KEGELS AND FEMALE PELVIC MUSCLE HEALTH
Did you know that you have “sex muscles,” and that strengthening them can make sex better for you and your spouse?
A little history …
In the 1930’s, Dr. Joshua Davies developed exercises to help women overcome urinary incontinence problems. Later, in the 40’s, Dr. Arnold Kegel invented a “biofeedback” device (called a perineometer) that helped women to do these exercises more effectively. Kegel’s device enabled women to more accurately identify the pubococcygeal (PC) muscles, and gave them a way of measuring the strength and duration of the PC’s contractions during exercise.
As Dr. Kegel’s patients exercised and used the perineometer to combat incontinence, they reported greater satisfaction sexually, some even experienced orgasm, or orgasm during intercourse, for the first time in their lives. Dr. Kegel later reported in articles published during the early 50’s that, in almost every instance, there was a spontaneous improvement in his patients’ ability to respond sexually when they learned to strengthen and control the PC muscles.
In women there is a direct correlation between PC strength and the ability to orgasm during intercourse. Ease and intensity of orgasm from any form of stimulation are also increased by strengthening the PCs. For men stronger PCs result in greater ejaculatory control and more pleasurable orgasm. Strong PCs also seem to be a part of the reason some men experience male multiple orgasm.
The PC muscles run from the pubic bone in the front to the coccyx (tail) bone in the back. The muscles lie about an inch beneath the surface, supporting the pelvic organs like a hammock. Dr. Kegel used 3 different methods to identify the PC muscles in women:
- external examination – if you have fairly strong PC muscles, pulling up (as if to hold in urine) and pushing down (as if having a bowel movement) will cause the perineum to move in and out.
- digital examination – By pressing against the vaginal wall with a finger, you should be able to feel a ring of muscle that is about 1-2 inches in from the entrance of the vagina. The muscle may be anywhere from pencil thin to 3 fingers thick.
- use of a perineometer (aff link) – a device that measures the strength of PC contractions.
Other things that are helpful when identifying the PCs:
While examining the ring of muscles internally, try contracting around the finger (as if to hold in urine). You can also insert two fingers into the vagina, spread them apart, and contract your PC muscles to bring them back together again.
Interrupt the flow of urine – the muscles used to do this are the PCs.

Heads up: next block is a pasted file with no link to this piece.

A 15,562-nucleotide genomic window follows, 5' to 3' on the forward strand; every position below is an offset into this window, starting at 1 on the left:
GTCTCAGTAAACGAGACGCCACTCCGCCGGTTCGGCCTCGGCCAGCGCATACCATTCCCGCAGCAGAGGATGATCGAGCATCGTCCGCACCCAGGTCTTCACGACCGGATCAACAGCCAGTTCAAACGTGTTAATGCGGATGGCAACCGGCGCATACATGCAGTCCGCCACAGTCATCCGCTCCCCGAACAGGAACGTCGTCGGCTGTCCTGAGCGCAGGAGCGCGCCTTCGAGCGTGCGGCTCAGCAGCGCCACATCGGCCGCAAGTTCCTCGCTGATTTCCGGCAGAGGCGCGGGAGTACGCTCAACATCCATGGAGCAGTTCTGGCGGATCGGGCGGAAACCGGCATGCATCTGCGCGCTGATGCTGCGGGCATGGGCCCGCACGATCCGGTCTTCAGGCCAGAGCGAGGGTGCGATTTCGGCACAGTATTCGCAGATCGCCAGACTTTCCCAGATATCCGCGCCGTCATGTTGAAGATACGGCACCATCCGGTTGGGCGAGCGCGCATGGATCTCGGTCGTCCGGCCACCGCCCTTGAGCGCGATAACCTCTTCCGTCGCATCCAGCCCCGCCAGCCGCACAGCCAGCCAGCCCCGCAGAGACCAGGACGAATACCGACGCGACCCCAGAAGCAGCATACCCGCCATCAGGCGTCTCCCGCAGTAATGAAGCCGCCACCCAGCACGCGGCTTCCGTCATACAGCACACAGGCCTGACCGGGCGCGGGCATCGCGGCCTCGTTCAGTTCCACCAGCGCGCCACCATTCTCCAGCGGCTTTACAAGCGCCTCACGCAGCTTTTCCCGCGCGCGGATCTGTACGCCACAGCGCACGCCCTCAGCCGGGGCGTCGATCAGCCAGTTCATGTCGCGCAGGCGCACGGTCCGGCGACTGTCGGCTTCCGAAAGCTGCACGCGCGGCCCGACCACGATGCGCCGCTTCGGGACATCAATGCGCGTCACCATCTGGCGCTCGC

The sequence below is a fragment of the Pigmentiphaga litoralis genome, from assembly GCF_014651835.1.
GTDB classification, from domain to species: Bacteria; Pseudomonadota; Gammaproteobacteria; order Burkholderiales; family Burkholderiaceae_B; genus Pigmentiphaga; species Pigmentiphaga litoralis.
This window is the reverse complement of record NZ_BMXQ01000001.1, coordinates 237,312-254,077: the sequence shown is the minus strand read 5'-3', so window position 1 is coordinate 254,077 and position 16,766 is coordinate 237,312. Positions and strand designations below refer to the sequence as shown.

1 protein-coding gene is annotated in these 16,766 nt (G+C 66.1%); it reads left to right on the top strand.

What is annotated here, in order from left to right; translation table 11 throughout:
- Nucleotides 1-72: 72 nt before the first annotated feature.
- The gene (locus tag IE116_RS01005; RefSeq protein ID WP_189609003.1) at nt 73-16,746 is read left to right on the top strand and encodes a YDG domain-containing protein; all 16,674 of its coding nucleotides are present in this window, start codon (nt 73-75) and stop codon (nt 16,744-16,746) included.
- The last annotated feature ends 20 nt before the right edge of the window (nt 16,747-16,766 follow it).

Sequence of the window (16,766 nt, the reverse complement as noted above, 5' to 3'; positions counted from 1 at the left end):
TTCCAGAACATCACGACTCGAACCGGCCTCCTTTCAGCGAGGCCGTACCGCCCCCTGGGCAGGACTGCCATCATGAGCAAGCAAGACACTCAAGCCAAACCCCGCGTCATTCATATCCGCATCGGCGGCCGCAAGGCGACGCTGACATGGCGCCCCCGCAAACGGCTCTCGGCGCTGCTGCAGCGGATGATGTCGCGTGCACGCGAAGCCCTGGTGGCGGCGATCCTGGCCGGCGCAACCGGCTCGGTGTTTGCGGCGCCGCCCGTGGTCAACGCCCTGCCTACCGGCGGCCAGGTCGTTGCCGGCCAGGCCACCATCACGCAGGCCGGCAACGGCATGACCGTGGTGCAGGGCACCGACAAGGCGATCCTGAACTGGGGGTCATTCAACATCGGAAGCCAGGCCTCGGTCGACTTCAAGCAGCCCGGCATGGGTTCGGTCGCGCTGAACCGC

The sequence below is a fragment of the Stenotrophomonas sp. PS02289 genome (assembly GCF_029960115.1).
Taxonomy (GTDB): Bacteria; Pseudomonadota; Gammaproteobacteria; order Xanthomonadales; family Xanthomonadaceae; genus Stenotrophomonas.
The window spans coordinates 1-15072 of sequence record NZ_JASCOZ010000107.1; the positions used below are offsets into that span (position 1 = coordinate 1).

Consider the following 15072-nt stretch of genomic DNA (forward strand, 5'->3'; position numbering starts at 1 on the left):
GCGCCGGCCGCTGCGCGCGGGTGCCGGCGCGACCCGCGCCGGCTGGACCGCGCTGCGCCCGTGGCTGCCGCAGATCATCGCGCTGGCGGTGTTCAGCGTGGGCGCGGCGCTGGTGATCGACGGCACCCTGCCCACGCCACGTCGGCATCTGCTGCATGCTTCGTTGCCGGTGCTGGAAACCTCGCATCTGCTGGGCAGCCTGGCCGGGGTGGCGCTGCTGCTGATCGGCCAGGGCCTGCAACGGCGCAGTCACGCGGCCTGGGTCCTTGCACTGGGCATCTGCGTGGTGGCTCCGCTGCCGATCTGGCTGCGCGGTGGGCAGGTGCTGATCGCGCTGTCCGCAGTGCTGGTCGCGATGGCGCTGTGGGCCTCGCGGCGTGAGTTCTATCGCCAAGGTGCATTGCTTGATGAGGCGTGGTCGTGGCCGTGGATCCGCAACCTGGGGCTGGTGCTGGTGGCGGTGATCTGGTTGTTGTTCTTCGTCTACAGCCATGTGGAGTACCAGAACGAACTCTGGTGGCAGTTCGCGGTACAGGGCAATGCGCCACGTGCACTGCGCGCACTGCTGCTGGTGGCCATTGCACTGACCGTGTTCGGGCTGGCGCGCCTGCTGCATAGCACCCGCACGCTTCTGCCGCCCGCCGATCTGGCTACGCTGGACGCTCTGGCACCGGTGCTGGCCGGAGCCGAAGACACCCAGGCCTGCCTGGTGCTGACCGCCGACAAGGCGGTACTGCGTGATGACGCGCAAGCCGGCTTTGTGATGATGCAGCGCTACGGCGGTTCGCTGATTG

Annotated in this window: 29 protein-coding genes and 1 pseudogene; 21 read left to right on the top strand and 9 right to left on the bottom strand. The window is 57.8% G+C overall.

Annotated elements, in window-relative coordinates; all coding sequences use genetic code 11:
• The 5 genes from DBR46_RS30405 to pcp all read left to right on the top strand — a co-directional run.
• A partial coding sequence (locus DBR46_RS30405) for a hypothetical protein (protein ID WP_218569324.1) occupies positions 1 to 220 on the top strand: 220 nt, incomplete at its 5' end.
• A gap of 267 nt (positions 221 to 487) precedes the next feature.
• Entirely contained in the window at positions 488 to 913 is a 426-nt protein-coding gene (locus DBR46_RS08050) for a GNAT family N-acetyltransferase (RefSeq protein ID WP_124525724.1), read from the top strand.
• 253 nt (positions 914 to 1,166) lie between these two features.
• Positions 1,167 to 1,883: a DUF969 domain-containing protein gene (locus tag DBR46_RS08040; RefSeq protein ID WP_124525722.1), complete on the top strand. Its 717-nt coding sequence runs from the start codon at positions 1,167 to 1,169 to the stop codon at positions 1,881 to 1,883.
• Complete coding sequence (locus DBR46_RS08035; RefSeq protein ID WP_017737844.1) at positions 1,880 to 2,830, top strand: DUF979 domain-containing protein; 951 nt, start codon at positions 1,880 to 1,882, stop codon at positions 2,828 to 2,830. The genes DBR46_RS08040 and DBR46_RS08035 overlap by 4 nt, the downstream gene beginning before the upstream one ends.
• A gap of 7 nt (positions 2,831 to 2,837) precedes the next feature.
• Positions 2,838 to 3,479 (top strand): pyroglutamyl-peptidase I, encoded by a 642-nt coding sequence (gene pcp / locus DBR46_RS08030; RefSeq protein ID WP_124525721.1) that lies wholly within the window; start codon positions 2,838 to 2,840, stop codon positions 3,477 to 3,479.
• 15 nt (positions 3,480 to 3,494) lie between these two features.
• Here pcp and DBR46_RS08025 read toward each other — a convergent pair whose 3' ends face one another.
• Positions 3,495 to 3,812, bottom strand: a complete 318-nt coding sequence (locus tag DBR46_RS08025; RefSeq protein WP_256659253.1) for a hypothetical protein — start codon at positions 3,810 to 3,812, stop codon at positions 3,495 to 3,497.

Be aware of other muscle groups, so that you are not tensing stomach, buttocks or thigh muscles instead of the PC muscles.
Use of a resistance device is necessary for building strength and size in weak PC muscles. Woman can use a finger or object of similar size in the vagina. A perineometer can be an helpful tool as it acts as a resistance device, helps identify the PC muscles, helps you keep in touch with PC muscle activity as you learn control, and enables you to measure growing PC strength. A new type of perineometer is now available “over-the-counter.” The perineometer comes with instructions on how to use the device and how to exercise.
If you are using only a resistive device, the following exercise program is suggested:
- two to three exercise sessions a day
- 10 times – [squeeze 3 seconds, relax 3 seconds] – if 3 seconds is too hard begin with contractions of 1 or 2 seconds (do not skip the “relax” part of the exercise!)
- As you are comfortable with the exercise, begin to increase the number of sets of ten and increase the actual exercise to [squeeze 10 seconds, relax 10 seconds]. Consistency is an important factor as you’re working on developing a set of muscles.
– short flicks, squeeze and release as quickly as possible for a few minutes.
For most people it takes three to four weeks to begin to notice results. You will experience greater strength and control during exercises, and you may find sexual response becoming easier. Often your spouse will become aware of changes.
A word of caution – the exercises increase the blood flow to the genitals and often result in increased sexual awareness. Normally, this is a good thing, but it can result in emotional difficulty as the sexual awareness may trigger disturbing memories, guilt, or fears. These, of course, should be addressed with a compassionate friend or counselor.
Image Credit: © Bia Health